Chemical Engineering

career options

Having a very non-linear career graph myself after working in the field of air pollution, waste-water treatment, biofuels, bio-based chemicals, and materials I can confidently say that there are many career options for you if you are a student of chemical engineering. The skills you learn can be used in various fields and it also prepares you to learn new skills for better career prospects. Some of them are included in the table below.

1
Process Engineer
2
Research and Development (R&D)
3
Environmental Engineer
4
Energy Engineer
5
Biomedical Engineer
6
Quality Control Specialists

Chemical Engineering

 skills

What are the main hard skills you use on a daily basis in your current job?

1
Understanding of basic chemical engineering principles and concepts

Understanding of basic chemical engineering principles and concepts like reaction engineering, chemical kinetics, heat transfer, mass transfer etc. These are fundamental concepts that are taught as part of the undergraduate and graduate curriculum. These concepts are crucial to understand the science behind various industrial processes. For example, we use them to understand the basic metabolic pathways that the microorganism uses to produce the molecule of interest which in turn helps us to identify the key parameters required to maximize productivity. They also help us to determine the by-products of processes and their impact on the process yield.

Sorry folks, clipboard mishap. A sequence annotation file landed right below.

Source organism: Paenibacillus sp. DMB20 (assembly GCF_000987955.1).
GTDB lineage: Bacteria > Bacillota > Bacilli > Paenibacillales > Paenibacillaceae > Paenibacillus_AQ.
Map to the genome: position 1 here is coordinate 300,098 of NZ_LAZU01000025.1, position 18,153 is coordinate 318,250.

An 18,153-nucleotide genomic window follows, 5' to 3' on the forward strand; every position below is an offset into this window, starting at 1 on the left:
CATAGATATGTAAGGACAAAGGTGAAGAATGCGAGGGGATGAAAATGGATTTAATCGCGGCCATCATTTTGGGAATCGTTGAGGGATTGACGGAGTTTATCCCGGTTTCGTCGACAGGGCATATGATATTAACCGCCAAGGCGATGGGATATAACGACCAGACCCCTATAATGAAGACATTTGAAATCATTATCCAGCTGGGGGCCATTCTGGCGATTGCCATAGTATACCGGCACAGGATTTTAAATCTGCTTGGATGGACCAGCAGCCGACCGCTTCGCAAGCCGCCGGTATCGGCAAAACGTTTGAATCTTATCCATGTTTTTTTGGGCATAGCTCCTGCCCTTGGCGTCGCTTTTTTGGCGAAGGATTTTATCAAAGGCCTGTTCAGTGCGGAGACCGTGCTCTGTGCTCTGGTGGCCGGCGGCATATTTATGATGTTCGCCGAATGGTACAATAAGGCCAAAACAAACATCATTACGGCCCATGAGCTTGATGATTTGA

2
Understanding the working of a bioreactor, process control and fermentation technology

Understanding the working of a bioreactor, process control and fermentation technology It is a prerequisite for a fermentation scientist to have an understanding of the basic operations and process controls of a bioreactor. One can not design experiments to be operated in a bioreactor without undersatnding its workings. Understanding types of fermentation, fermentors, impact of process parameters like dissolved oxygen, temperature, pH, agitation etc. are absolutely essential. Programming languages like visual basic and python are used to code processes in bioreactors. Fermentation science and bioreactor knowledge is generally not a part of any classroom curriculum but it can be learned by doing an internship in any biomanufacturing company or in an academic lab that works on projects related to fermentation/bio-manufacturing. There are many resources available to learn programming languages like Python, visual basic such as online course providers like edx, Coursera and Skillshare. There’s also many free tutorials available online.

3
Mathematical and statistical modeling